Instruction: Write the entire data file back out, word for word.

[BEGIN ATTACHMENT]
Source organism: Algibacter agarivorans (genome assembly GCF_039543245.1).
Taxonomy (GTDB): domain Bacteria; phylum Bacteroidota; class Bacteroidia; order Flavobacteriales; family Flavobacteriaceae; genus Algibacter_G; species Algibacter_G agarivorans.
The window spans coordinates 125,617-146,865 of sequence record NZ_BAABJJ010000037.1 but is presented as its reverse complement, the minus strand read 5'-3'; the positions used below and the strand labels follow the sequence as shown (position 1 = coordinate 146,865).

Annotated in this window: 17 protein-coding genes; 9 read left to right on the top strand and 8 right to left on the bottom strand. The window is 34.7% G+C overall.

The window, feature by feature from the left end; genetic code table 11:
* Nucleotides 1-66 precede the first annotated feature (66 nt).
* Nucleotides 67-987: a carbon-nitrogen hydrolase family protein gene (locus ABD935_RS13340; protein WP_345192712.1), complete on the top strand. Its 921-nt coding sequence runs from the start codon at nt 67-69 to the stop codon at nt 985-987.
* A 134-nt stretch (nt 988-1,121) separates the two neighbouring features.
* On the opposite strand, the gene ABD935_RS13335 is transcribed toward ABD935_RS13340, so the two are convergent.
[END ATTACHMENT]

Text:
Source organism: Algibacter agarivorans (genome assembly GCF_039543245.1).
Taxonomy (GTDB): domain Bacteria; phylum Bacteroidota; class Bacteroidia; order Flavobacteriales; family Flavobacteriaceae; genus Algibacter_G; species Algibacter_G agarivorans.
The window spans coordinates 125,617-146,865 of sequence record NZ_BAABJJ010000037.1 but is presented as its reverse complement, the minus strand read 5'-3'; the positions used below and the strand labels follow the sequence as shown (position 1 = coordinate 146,865).

Annotated in this window: 17 protein-coding genes; 9 read left to right on the top strand and 8 right to left on the bottom strand. The window is 34.7% G+C overall.

The window, feature by feature from the left end; genetic code table 11:
* Nucleotides 1-66 precede the first annotated feature (66 nt).
* Nucleotides 67-987: a carbon-nitrogen hydrolase family protein gene (locus ABD935_RS13340; protein WP_345192712.1), complete on the top strand. Its 921-nt coding sequence runs from the start codon at nt 67-69 to the stop codon at nt 985-987.
* A 134-nt stretch (nt 988-1,121) separates the two neighbouring features.
* On the opposite strand, the gene ABD935_RS13335 is transcribed toward ABD935_RS13340, so the two are convergent.